How to Succeed in an In-House UX Role

If you’re a UX designer there’s a good chance that sooner or later; you’re going to find yourself working in-house for a client. This can be a wonderful chance to develop the soft and hard skills of consulting but without careful attention to your approach; it can leave you alone and frustrated too.

So with that in mind, we’ve got some tips to increase the chances of succeeding in that in-house role:

UX Evangelism is Necessary

You need to be able to promote the value in the work you do. Many in-house consultants don’t have a sales and marketing team to call on to do this; so they have to do it themselves. This really boils down to making people aware that there’s a UX service in the building and helping them understand how this can be of benefit to them. You don’t need to turn into the salesperson from hell but you do need to devote some time to evangelism to get it right.

Develop Strong Relationships

You’re not going to achieve very much by yourself. You need allies for UX work and that means developing relationships within the organization. This should be as an ass kissing suck up but rather by determining what it is people need from UX and their own priorities and then helping them deliver their objectives through your work. Talking to people is a good step to developing relationships.



Keep Developing Your UX Skills

You’ll find that most in-house roles require a greater degree of generalism than project specific roles and that means broadening your own horizons. You’ll need to be able to a bit of IA, usability testing, interaction design, research, etc. and that means pursuing a UX education as you work. Whether you do this through book learning, online learning (such as our own programs), classroom learning or take a blended approach isn’t important – what is important is that you do it.

Take UX to a Wider Audience

In-house roles tend to be tied to smaller development teams which means that you have a big burst of activity and then… you’re waiting for the next project to start. You can increase the reach of UX by learning to contribute to other projects. There’s no reason that you can’t bring UX skills to bear on internal processes, for example, and improve the user experience of being an employee. Reach out to other parts of the organization and see where you can add value.

Network

While working alone can be a wonderful thing; it does limit your exposure to new ideas. It’s important to find a UX network (on or offline). They can provide support when things aren’t going well and new ideas too. You can contribute in a similar manner. Most importantly it will give you a sounding board of experienced people who can constructively criticize and enhance your overall skillset. Check out our local groups as a starting off point for this.



Recognize Your Own Limits

The solo practitioner cannot deliver the kind of service that a large UX team can. You need to be aware of this when you propose research and ideas. You are only human and working 100 hours a week will very quickly destroy the love you have for UX. Make certain that your proposals are reasonable and based on your own capacities and capabilities. There’s no point in setting yourself up to fail. If the best solution requires more resources – then you need to ask for those resources or scale down to the second (or third or fourth) best option if you can’t get them.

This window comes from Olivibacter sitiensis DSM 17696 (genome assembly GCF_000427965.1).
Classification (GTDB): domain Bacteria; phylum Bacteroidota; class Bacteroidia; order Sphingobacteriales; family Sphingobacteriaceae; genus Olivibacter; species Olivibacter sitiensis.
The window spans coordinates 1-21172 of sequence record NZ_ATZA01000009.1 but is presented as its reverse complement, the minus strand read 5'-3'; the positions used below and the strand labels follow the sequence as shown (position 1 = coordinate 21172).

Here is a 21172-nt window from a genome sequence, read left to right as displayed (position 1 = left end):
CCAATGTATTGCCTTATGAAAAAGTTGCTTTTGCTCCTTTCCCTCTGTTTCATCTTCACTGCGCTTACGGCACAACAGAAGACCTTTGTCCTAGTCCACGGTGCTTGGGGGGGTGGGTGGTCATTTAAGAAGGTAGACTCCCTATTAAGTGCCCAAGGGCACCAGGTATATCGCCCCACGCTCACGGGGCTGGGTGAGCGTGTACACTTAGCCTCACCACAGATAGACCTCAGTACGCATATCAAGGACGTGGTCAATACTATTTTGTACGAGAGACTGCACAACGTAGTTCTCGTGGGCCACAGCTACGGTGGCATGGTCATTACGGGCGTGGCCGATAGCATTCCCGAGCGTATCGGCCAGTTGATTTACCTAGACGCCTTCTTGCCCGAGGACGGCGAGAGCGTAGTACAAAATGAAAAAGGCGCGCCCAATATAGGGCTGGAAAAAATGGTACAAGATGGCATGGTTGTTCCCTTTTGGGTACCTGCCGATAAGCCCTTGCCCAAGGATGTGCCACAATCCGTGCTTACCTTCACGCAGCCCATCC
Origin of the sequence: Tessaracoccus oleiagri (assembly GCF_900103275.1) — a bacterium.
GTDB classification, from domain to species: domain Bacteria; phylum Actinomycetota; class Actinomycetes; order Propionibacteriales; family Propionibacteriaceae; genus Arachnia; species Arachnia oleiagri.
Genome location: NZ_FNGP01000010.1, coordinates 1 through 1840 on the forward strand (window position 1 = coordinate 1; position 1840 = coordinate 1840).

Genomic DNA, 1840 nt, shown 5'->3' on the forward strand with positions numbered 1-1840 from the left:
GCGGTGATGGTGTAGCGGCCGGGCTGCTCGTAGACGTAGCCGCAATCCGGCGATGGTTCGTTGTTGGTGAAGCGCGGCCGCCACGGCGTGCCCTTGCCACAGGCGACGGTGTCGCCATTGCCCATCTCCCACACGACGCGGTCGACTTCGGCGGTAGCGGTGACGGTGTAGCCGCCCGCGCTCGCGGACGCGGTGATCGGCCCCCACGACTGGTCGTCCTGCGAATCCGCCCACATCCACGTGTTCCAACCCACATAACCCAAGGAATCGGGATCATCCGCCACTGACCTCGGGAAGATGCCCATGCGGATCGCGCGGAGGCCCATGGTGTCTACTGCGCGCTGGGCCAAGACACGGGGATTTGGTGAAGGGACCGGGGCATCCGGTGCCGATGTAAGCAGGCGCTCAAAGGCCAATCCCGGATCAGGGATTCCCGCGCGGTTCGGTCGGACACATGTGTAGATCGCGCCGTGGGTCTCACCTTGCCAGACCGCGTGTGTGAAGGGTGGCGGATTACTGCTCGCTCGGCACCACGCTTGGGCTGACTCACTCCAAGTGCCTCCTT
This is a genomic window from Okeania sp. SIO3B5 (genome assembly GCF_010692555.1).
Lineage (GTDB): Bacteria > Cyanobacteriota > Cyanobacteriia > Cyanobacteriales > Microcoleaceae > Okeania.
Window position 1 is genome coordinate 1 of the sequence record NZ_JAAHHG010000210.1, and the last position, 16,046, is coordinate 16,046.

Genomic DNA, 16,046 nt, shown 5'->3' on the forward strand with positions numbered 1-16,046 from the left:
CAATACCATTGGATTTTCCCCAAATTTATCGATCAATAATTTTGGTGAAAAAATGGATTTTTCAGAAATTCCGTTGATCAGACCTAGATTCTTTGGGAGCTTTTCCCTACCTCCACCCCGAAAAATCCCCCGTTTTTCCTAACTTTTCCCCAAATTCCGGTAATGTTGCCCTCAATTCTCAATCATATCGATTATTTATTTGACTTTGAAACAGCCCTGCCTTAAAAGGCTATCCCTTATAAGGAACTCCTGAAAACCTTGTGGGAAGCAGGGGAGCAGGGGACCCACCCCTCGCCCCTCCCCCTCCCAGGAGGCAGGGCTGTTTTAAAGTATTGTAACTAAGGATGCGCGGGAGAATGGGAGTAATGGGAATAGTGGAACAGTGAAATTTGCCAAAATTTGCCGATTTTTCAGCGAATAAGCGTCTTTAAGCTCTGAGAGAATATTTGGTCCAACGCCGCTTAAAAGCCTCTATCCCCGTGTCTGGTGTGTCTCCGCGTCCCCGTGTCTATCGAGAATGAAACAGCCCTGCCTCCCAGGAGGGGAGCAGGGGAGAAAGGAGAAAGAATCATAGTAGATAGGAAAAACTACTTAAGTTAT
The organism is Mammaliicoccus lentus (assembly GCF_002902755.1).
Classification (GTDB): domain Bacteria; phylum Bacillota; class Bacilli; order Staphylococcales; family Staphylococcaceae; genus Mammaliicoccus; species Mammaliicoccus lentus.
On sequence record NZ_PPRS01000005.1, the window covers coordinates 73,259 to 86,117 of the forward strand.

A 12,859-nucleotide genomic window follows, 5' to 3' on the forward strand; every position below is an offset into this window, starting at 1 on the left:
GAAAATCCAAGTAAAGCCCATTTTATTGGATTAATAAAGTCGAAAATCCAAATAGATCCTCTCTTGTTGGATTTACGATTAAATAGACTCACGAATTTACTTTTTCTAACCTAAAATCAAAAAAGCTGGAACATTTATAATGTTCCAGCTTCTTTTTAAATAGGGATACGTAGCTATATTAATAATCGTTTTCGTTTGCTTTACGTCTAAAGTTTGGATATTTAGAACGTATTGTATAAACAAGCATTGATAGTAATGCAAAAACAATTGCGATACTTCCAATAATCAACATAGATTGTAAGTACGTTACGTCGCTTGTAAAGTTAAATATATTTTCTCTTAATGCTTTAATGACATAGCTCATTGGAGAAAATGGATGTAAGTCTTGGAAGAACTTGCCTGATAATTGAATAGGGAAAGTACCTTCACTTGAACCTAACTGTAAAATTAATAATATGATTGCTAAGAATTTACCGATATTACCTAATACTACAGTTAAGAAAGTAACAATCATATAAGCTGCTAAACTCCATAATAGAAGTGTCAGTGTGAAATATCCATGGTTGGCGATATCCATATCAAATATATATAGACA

You Need to Focus on the End Result

It might seem obvious but UX design is all about delivering a great end user experience. Big UX teams often split their focus between the end result and all the stages in between. They create large lists of deliverable items and make beautiful, detailed documentation for their clients. The trouble is that the solo UX designer can’t deliver as many detailed documents and produce the end-result. If you have to cut corners, it should be on mid-project documentation and not on the design for the end user.

Consider Building Internal UX Capacity

Just because you have no budget for other UX team members it doesn’t mean that you can’t rope in other people in the organization to get involved unofficially with UX. You can bring people together to talk about UX. You can invite them to get involved in UX projects and show where there’s a benefit to their own work. You could share training materials with them. You can create a mailing list about UX ideas and share your thoughts with that list. You may even be able to get people to dedicate some of their time to attending UX networking events with you too.

Build a Library of UX Resources

See if you can get a budget for UX books, templates, etc. Then create some useful UX tool templates yourself and bring them together in a single repository where everyone can access them. This can be really helpful not just to your peers but also to you – you never know when something you’ve done in the past can be recycled to help a new project. A library of UX resources can be incredibly helpful to you as well as other folks in the business.



Learn to Be Patient

In-house resources often have to battle to get the importance of UX work understood within the organization and to have the outputs accepted by the wider project team. Nobody said that you would be blessed with instant success and total acceptance. There’s a need for patience in in-house roles. You will, if you stick at it, eventually convince others of the importance of UX – but it may take some time. Patience is the key to long-term happiness in an in-house UX role.

Imgs:

http://matthewtyas.com/wp-content/uploads/2013/01/prototyping2.jpg

http://www.neon.org.nz/images/Exceptional_workplaces2.jpg

https://www.interaction-design.org/images/ux-daily/54ec78af0ccaaaef6ef1b22a1d73bc4fc721efb732de1.jpg

http://www.uie.com/articles/images/design_library/CreatingAUXDesignLibrary.500.jpg

 

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